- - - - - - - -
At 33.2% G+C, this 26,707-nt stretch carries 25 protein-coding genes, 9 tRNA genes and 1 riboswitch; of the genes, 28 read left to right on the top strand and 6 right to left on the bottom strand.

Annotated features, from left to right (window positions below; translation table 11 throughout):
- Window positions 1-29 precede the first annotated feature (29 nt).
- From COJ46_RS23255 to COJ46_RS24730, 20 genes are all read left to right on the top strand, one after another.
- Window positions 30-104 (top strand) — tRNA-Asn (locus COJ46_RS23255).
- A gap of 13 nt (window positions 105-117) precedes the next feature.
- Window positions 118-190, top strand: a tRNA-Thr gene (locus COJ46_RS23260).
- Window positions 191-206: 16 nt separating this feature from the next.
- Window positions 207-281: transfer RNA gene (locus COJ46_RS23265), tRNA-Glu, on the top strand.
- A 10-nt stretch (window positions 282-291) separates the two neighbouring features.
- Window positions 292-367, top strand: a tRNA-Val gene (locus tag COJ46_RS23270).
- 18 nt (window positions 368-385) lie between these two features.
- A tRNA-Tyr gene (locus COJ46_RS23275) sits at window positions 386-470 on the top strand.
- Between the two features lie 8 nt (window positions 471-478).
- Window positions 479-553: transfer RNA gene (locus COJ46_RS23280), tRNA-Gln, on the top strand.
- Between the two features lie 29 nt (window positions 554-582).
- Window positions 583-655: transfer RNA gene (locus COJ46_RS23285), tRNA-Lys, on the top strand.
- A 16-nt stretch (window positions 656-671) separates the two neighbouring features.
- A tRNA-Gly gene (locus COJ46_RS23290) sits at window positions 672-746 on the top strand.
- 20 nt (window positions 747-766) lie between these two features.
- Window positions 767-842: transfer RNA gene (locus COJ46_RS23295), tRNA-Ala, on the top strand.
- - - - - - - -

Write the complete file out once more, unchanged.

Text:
At 33.2% G+C, this 26,707-nt stretch carries 25 protein-coding genes, 9 tRNA genes and 1 riboswitch; of the genes, 28 read left to right on the top strand and 6 right to left on the bottom strand.

Annotated features, from left to right (window positions below; translation table 11 throughout):
- Window positions 1-29 precede the first annotated feature (29 nt).
- From COJ46_RS23255 to COJ46_RS24730, 20 genes are all read left to right on the top strand, one after another.
- Window positions 30-104 (top strand) — tRNA-Asn (locus COJ46_RS23255).
- A gap of 13 nt (window positions 105-117) precedes the next feature.
- Window positions 118-190, top strand: a tRNA-Thr gene (locus COJ46_RS23260).
- Window positions 191-206: 16 nt separating this feature from the next.
- Window positions 207-281: transfer RNA gene (locus COJ46_RS23265), tRNA-Glu, on the top strand.
- A 10-nt stretch (window positions 282-291) separates the two neighbouring features.
- Window positions 292-367, top strand: a tRNA-Val gene (locus tag COJ46_RS23270).
- 18 nt (window positions 368-385) lie between these two features.
- A tRNA-Tyr gene (locus COJ46_RS23275) sits at window positions 386-470 on the top strand.
- Between the two features lie 8 nt (window positions 471-478).
- Window positions 479-553: transfer RNA gene (locus COJ46_RS23280), tRNA-Gln, on the top strand.
- Between the two features lie 29 nt (window positions 554-582).
- Window positions 583-655: transfer RNA gene (locus COJ46_RS23285), tRNA-Lys, on the top strand.
- A 16-nt stretch (window positions 656-671) separates the two neighbouring features.
- A tRNA-Gly gene (locus COJ46_RS23290) sits at window positions 672-746 on the top strand.
- 20 nt (window positions 747-766) lie between these two features.
- Window positions 767-842: transfer RNA gene (locus COJ46_RS23295), tRNA-Ala, on the top strand.